The DC-3 was designed as a passenger airplane in the 1930s. Between 1934 and 1943, when production of the passenger airplanes ceased, just over 600 airplanes had been built. With the coming of the Second World War, though, the United States Army needed transport planes and needed a lot of them. The Army selected the DC-3 for its basic design because of the airplane’s robustness, simplicity, reliability, and performance; they gave the airplane the military designation of “C-47”—“C” for “cargo.” Between 1941 and 1945, the Douglas Aircraft Company built more than ten thousand C-47s. (If you want your students to do the math, a manufacturing plant in Oklahoma City produced 5,354 C-47s between March 1943 and August 1945. Two and a half years times 365 days per year—this is not exact—gives a little more than 900 days. Dividing the number of airplanes by the number of days givens the result that the factory was turning out almost six airplanes per day—one every four hours or so. This is in addition to other airplanes that the factory was making. In fact, at peak production the factory produced thirteen C-47s per day.
The C-47 saw service all over the world during the Second World War. One effort which is little known nowadays involved the resupply of the Chinese army in its fight against the Japanese. Japan attacked China in 1937, starting the Second Sino-Japanese War; by the time the United States declared war on Japan in December 1941, the Chinese had been cut off completely from sources of military supplies. The Americans started to fly supplies in an airlift over the Patkai and Santung mountain ranges—outliers of the Himalayas—from northeastern India to China. The route was called “the Hump.” Pilots flying cargoes over the Hump faced flying altitudes of 15,000 feet, extreme cold, terrible weather most of the year, and occasional Japanese fighters that came out to shoot down the unarmed cargo planes. But supplying the Chinese Army was worth it. Fighting the Chinese kept more than a million Japanese soldiers busy; had it not been for the airlift, those soldiers would have been sent elsewhere to fight.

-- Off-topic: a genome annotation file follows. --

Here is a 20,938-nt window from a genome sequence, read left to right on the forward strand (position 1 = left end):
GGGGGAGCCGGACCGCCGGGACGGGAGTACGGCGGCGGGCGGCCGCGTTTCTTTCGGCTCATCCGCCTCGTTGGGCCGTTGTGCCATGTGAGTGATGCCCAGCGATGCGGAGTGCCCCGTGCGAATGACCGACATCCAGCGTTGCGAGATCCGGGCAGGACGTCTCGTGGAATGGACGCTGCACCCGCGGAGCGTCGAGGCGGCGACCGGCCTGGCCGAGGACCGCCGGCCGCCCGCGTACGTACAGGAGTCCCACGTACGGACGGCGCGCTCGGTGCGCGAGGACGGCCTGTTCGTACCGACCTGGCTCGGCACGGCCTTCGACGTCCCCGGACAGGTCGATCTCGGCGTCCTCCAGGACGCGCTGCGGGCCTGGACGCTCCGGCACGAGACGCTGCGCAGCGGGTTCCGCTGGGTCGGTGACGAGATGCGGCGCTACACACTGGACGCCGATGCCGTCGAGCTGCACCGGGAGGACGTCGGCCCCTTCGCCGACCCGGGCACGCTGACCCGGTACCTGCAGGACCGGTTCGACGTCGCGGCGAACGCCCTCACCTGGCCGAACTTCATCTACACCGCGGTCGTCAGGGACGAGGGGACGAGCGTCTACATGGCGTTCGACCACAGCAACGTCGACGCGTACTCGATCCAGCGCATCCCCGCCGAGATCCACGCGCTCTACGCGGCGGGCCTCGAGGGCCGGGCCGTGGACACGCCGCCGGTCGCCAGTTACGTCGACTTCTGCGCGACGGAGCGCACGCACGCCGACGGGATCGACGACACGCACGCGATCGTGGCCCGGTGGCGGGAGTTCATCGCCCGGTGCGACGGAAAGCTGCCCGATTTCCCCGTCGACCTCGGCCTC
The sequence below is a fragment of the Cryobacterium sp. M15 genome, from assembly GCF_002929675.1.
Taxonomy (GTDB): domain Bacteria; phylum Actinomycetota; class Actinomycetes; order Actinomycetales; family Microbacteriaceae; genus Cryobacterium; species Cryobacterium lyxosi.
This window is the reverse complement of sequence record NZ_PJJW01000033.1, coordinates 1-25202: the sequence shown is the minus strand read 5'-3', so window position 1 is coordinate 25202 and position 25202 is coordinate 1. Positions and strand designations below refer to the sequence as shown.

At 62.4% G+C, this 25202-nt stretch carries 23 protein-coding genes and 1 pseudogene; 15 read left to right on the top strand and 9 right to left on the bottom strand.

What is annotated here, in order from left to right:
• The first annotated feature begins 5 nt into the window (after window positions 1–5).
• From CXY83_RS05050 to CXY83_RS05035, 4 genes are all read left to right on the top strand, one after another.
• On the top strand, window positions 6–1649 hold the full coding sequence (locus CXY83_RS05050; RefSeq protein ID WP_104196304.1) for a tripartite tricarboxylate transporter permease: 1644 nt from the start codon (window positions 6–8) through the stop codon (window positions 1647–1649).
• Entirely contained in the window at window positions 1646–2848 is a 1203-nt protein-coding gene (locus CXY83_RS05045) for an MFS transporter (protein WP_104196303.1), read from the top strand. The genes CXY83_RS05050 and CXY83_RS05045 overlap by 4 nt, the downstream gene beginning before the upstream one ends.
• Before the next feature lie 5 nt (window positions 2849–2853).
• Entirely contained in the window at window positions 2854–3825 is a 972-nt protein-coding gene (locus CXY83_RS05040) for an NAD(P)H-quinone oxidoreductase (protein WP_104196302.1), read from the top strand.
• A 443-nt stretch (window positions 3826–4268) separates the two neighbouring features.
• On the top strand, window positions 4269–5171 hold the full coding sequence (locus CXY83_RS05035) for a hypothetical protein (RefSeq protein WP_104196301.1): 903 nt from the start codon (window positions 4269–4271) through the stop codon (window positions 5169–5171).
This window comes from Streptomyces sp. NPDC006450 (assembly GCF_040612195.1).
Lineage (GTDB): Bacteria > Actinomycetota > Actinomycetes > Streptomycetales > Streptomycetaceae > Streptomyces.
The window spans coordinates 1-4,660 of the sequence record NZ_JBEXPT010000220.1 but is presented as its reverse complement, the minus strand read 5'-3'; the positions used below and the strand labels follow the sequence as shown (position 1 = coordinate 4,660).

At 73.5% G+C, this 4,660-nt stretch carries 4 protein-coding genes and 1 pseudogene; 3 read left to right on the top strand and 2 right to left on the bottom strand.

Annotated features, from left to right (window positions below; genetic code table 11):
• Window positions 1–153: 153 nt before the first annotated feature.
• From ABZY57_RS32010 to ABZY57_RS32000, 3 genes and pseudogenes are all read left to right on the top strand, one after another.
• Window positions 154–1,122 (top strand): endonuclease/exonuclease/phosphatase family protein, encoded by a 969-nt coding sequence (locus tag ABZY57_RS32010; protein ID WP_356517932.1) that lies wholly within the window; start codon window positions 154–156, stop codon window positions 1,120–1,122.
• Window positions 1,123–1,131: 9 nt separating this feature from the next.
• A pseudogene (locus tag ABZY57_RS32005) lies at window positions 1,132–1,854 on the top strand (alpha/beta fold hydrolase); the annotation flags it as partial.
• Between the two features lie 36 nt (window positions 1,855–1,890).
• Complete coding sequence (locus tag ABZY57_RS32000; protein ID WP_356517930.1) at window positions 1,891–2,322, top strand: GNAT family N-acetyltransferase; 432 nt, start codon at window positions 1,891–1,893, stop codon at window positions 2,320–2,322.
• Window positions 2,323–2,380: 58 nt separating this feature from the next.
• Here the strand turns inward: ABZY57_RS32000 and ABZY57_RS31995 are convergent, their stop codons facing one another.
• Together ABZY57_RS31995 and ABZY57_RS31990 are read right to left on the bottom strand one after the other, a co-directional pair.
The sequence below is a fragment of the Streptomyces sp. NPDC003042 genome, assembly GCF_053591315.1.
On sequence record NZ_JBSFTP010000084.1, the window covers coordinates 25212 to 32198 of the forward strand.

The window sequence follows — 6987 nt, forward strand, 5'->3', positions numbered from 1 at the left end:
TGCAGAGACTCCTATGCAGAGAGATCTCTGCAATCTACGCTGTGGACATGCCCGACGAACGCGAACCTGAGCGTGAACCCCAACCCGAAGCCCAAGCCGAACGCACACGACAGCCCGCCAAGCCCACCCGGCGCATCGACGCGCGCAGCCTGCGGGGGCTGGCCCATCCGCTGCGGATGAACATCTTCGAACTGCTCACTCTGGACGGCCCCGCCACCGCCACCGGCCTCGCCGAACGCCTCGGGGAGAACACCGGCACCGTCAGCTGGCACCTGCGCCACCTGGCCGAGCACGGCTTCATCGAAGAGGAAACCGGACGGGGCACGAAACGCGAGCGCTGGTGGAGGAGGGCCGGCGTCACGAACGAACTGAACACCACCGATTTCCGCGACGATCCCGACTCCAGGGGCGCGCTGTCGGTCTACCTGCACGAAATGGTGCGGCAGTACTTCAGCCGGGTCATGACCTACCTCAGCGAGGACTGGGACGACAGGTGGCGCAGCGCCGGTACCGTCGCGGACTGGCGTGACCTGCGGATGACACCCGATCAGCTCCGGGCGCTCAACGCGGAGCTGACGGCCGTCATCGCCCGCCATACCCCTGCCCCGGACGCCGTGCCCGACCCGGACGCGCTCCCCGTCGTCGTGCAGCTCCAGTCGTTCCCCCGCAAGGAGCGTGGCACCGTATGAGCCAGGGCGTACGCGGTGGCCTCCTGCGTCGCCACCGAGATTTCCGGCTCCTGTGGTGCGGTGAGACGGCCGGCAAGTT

There was an incident in Suifu, China in which a C-47 was caught on the ground during a Japanese raid and its right wing was destroyed by a bomb. There were no other C-47s at hand that could be cannibalized for a replacement wing, although there was a wing available from a DC-2. Even though the DC-2 wing was almost five feet shorter than the C-47 wing, the airplane flew successfully and was returned to service. It was affectionately called the “DC-2 ½.”
Another incident involving a C-47 in China happened when Japanese fighter aircraft strafed a C-47 while it was on the ground, putting several hundred bullet holes in it. Repair crews patched the holes and the crew started flying the airplane to safety. While they were on their way, they had to fly through a thunderstorm and the buffeting and the rain made the patches come off. The air rushing past each of the hundreds of holes made a loud whistling noise, but the airplane continued to fly. After they reached their destination, somebody asked the weary pilot why he had bothered to radio ahead, saying that “we could hear you coming for miles.”